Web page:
Classical Editor: Rob Barnett

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HUGO ALFVÉN (1972-1960) Symphony No. 3 (1905) [35.11] Legend of the Skerries (1904) [18.11] Dalecarlian Rhapsody (1931) [24.48]   Royal Scottish National Orchestra/Niklas Willén rec Glasgow 1/2 Feb 1996 NAXOS 8.553729  [78.46]

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This is another valuable series launched with casual confidence by Naxos and promising what it delivers. At one stage those wanting to explore the Scandinavian repertoire were committed to full-price discs. Now Naxos have opened up the market in a revolutionary way. It was not surprising that the label would offer bargain price recordings of the mainstream. What was staggering and is now beginning to be taken for granted is that they would launch a series like this and a host of others in areas usually regarded as obscure and of minor niche interest.

Dalarapsodi is a late work which in pregnant mistiness promises great things. These take in a sunlit Delian glow in the east, a wash of romance, a jolly rustic dance for subtle strings and a swaying Straussian tune of high romance at 6.40.

The Legend of the Skerries is extremely attractive incorporating a spell of dreams on summer waters (3.10), waves and swell crashing and surging over the reefs (5.30), 8.55 impressionistic washes of flute and harp suggest wandering wrack, slightly bombastic brass (9.57) and a big tune (10.08) lit by seabird's song in the woodwind (11.00).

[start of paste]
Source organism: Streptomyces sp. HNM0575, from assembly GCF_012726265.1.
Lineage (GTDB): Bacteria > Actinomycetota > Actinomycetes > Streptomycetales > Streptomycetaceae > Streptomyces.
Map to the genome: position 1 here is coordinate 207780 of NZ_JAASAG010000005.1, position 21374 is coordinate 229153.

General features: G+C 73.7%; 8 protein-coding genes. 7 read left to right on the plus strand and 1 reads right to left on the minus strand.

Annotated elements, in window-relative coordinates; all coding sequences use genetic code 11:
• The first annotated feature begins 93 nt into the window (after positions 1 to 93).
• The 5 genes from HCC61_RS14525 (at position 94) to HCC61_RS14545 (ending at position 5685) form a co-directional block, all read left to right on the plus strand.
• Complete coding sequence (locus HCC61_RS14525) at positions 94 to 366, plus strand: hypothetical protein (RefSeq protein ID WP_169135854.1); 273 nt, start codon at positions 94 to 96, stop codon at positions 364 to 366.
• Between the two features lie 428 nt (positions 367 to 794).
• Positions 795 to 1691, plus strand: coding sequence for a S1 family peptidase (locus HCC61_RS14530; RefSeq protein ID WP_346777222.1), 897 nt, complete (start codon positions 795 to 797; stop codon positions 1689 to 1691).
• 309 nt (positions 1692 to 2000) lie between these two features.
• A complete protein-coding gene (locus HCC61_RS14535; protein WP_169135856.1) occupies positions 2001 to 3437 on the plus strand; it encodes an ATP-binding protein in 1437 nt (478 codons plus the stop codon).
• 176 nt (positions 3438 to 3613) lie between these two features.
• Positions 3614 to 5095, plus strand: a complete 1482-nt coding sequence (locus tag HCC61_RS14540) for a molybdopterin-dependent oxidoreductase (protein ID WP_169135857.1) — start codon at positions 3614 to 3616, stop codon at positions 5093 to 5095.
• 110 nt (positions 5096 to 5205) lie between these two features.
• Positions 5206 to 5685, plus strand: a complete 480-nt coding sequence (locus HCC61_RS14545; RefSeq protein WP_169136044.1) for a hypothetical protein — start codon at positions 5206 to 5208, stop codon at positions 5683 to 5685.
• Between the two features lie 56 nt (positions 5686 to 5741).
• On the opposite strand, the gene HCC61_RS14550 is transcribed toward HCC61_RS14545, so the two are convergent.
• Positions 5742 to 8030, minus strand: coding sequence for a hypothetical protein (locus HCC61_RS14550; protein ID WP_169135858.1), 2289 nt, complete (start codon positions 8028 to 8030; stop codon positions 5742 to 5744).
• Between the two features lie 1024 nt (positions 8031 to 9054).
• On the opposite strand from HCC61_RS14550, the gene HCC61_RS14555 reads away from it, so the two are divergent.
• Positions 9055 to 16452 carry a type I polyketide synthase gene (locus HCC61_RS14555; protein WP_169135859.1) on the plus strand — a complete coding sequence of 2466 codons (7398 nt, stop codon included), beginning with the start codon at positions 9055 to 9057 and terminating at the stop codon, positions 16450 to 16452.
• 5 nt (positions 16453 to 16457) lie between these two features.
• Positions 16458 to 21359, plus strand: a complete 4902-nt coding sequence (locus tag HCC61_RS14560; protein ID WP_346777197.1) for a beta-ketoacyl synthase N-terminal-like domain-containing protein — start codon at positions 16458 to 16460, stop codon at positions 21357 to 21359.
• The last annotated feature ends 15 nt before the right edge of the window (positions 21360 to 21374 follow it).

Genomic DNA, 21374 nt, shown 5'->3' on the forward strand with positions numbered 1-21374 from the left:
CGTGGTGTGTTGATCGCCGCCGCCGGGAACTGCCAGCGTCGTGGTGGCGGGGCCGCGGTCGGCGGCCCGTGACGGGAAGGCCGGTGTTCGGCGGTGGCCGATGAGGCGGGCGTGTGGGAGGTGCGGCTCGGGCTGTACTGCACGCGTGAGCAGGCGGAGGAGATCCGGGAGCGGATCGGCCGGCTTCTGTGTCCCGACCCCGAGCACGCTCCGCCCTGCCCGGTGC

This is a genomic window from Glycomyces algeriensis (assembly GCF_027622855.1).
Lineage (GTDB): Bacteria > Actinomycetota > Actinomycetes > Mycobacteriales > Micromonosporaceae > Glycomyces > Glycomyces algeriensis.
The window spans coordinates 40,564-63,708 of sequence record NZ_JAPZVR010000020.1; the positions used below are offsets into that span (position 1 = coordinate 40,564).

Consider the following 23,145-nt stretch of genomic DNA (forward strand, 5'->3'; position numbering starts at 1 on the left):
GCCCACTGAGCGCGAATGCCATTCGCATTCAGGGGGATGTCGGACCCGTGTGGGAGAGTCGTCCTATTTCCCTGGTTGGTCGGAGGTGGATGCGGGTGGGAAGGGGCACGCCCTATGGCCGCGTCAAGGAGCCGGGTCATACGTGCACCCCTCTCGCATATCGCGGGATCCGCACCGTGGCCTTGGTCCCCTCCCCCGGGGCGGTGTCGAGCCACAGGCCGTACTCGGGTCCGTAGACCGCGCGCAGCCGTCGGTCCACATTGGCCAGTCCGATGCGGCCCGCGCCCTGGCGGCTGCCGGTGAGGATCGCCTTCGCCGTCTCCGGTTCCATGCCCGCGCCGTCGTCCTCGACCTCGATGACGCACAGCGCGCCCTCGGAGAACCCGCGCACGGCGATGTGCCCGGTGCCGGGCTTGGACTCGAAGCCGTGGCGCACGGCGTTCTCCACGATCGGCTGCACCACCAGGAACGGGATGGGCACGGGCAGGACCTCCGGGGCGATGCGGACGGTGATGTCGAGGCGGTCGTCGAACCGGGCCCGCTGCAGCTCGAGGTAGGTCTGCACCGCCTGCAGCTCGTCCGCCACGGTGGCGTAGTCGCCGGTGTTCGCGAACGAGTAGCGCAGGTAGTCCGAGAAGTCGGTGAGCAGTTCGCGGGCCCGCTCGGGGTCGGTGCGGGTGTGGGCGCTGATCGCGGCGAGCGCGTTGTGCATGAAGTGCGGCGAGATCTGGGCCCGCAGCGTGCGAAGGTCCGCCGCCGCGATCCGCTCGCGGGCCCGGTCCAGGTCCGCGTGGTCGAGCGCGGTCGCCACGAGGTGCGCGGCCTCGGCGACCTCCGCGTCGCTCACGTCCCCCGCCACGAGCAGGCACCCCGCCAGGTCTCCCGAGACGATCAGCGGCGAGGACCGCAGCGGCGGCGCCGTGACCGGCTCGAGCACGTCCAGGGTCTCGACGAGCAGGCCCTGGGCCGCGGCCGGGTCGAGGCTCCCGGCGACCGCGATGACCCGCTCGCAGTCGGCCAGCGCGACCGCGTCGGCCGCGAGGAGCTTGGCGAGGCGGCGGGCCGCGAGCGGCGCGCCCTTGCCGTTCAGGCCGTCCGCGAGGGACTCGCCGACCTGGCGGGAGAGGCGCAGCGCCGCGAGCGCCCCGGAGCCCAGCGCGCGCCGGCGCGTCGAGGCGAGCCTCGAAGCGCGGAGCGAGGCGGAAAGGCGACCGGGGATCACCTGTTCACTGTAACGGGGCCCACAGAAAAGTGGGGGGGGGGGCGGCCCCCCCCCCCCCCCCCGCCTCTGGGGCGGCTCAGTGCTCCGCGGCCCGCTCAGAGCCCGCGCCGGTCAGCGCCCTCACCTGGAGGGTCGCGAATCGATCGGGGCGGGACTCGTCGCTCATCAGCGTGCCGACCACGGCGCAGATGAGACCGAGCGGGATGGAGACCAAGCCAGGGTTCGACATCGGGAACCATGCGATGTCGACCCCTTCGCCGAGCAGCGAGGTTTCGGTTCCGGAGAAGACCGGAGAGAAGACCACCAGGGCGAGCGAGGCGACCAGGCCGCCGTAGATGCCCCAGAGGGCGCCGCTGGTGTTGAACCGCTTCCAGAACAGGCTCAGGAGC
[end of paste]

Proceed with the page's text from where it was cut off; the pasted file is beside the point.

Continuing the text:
The symphony's first movement is a rustic pastoral the allegro con brio of which grazes and smashes the cliffs and skerries. The second movement is relaxed and Tchaikovskian including an un-nerving echo of No place like home. The dashing presto (III) is accorded a fine performance with wide stage recording to match. It is all rather light-hearted and not very symphonic in mood. It does however find its way to a gracious rocking figure and some glorious woodwind and string writing dancing with hearts afire. The finale has a bouncing ebullience that lifts and drives the allegro con brio.

It is while since I heard any other performance of this fine work: spindrift blows across the sea spattered vista. It is pictorial like Berlioz's Le Corsair and Rubinstein's Ocean Symphony - a markedly inferior piece. Though well short of the compelling invention of Atterburg 3 and Nystroem Del Mare it is a most engaging work.

It is interesting that Alfven, Nystroem and Peterson-Berger went to Italy to release and discover their sea inspiration.

Great liner notes by Sven Kruckenberg.

Recommended as a highly accomplished, enjoyable and certainly generous disc.


Rob Barnett


Rob Barnett

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